It’s all working out nicely for Anthony Cunningham. Despite his side beating Kilkenny by 10 points in the Leinster final, that’s the last thing people are talking about.
Or, more precisely, the empirical evidence from that game is being disregarded due to the long-running imperial dominance of Kilkenny. So while it’s not about what Galway did to put the Cats on the backs, it’s how Kilkenny now have their backs up.
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Having been chastened once, they are expected to exact revenge against a county that has so often fallen when being pursued by expectation.
Limerick got a taste of Kilkenny pain, Tipperary were fitted for concrete shoes, and the Tribe are to be routed. Or are they?
First off, we must note that Kilkenny can win because so often they’ve shown up in these games with fists swinging and arms pumping.
Yet to see them as huge favourites, as the bookies have it, ignores the empirical evidence: that Galway have this year implemented a gameplan that not only beat Kilkenny, but destroyed them.
Just as Donegal’s system makes them such a tough proposition in the other code, Galway’s picture has been painted with some of the same colours. Namely the presence of a defensive shape and solidity.
The big caveat is how Galway react if Kilkenny are first up with a goal or two.
The Tribe were quickest out of the blocks against Westmeath, Offaly and the Cats in the Leinster final, and though they went behind against Cork, they never had to react to goals.
It would be much harder to inch their way back in front of Kilkenny if the reigning champions take a mile first. In fact, it would be all but impossible to see Kilkenny losing if they got a couple of first-half goals.
In truth, it’s not about what Kilkenny do in this game, it’s all about Galway.
History has taught us that the Cats will reach a certain performance level in an All-Ireland final; a lack of previous means we don’t know what we will see from Galway.
Yes, they beat Kilkenny in front of 22,171 with little expectation, but how will they respond with 82,500 eyes peeled?
Whereas before they could go out with a chip on their shoulder because there was so little belief in them, how have they reacted to all the back-patting coming into this?
What of the endless well-wishing that can give a person no respite from thinking about the biggest game of their life?
There are so many variables for Galway, with Kilkenny there rarely are. They’ve had their hiccup this year; that’s the story, and everyone’s sticking to it.
Now it’s serious, and the under-21 semi-final may have been a portent of things to come.
One of Kilkenny’s big issues in the Leinster final was at midfield but now they have Michael Fennelly back.
Given the reigning Hurler of the Year’s influence, it’s fair to assume Andy Smith and Iarla Tannion will get less breathing room in which to suffocate the Cats.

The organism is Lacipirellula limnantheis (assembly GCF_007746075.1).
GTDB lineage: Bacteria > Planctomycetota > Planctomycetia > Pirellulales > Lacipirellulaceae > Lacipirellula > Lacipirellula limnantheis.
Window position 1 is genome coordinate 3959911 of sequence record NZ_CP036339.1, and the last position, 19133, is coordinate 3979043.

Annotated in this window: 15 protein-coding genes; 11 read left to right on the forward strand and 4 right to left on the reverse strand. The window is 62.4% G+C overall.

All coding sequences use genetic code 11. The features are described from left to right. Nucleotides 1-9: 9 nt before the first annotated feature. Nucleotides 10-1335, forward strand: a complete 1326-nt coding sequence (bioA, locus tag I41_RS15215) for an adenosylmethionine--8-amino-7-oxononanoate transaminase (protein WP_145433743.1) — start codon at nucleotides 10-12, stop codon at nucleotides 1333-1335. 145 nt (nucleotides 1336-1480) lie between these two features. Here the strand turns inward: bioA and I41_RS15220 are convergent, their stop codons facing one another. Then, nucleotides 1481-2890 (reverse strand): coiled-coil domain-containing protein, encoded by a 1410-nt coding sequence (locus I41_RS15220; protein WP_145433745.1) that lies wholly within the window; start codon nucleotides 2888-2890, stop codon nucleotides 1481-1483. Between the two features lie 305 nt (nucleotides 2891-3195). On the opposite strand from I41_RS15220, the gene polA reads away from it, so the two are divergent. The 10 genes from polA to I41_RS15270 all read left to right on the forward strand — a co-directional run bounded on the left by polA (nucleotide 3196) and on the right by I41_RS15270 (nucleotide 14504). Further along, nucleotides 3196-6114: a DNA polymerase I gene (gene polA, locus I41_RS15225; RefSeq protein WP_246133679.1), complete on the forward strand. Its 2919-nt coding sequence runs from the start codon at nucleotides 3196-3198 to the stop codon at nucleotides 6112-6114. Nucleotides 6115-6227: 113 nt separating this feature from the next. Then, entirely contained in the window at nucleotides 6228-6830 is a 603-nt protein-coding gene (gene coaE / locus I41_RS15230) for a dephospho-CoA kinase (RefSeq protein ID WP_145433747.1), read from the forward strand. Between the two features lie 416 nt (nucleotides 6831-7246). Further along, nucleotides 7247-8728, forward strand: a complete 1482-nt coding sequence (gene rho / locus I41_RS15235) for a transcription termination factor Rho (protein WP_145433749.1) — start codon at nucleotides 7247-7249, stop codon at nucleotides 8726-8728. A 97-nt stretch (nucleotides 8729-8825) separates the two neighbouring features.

Cillian Buckley will benefit from Fennelly’s presence and, another Fennelly, Colin, should be capable of playing the 70 minutes this time should he stay free of injury.
Aidan Fogarty was influential when he came off the bench in the Leinster final so he will require plenty of attention, while TJ Reid was outstanding against Tipperary in place of the suspended Richie Hogan, who himself was involved in both goals scored against Galway.
The point being that form is not an issue for Kilkenny and, even if we would argue that Tipperary were set up for failure for more reasons than the Tommy-Lar circus, it still took quality to turn that into an 18-point win.
To again refer back to Galway’s system, we just can’t see an implosion but the Leinster final did teach us of a Tribe vulnerability. If you shell their penalty area, there are goals to be had.
That’s how Richie Hogan and Henry Shefflin got theirs in that provincial loss, after high balls discomforted the men in maroon.
That Galway full-back line might yet win at least two All Stars but we expect to see Brian Cody/Shefflin test the true credentials of Kevin Hynes at number three.
If the Cats are their usual cute selves, they will be looking for any mismatch they can get.
With JJ Delaney fit again, Galway won’t be able to expose Kilkenny for pace in the full-back line as Noel Hickey was.
What they must do, however, is again run at the Cats. Tipperary did not do that but everything we’ve seen in 2012 suggests the Tribe will. With Cyril Donnellan fit to start this time, Galway have one of their best methods of turning Kilkenny’s defence ready.
If Galway are stupid enough to play long high ball on the Kilkenny defence as Tipp did, they will deserve an inevitable defeat. If they leave Hynes exposed on Shefflin, the same goes.
If they continue to improve on what they have done all year under Cunningham, they can win, and if it’s more Joe Show than Average Joe, we may have something very special on the way.
The problem is the ifs for a team that is in its first final. Yes the Portumna men have won All-Irelands and the under-21s have too but this is the big one, against the big one. And because so often they have been the last one standing, it’s hard to back against the black and amber machine.
That empirical evidence trumps all else. So Kilkenny by three.
Follow Shane Stapleton on Twitter: @shanesaint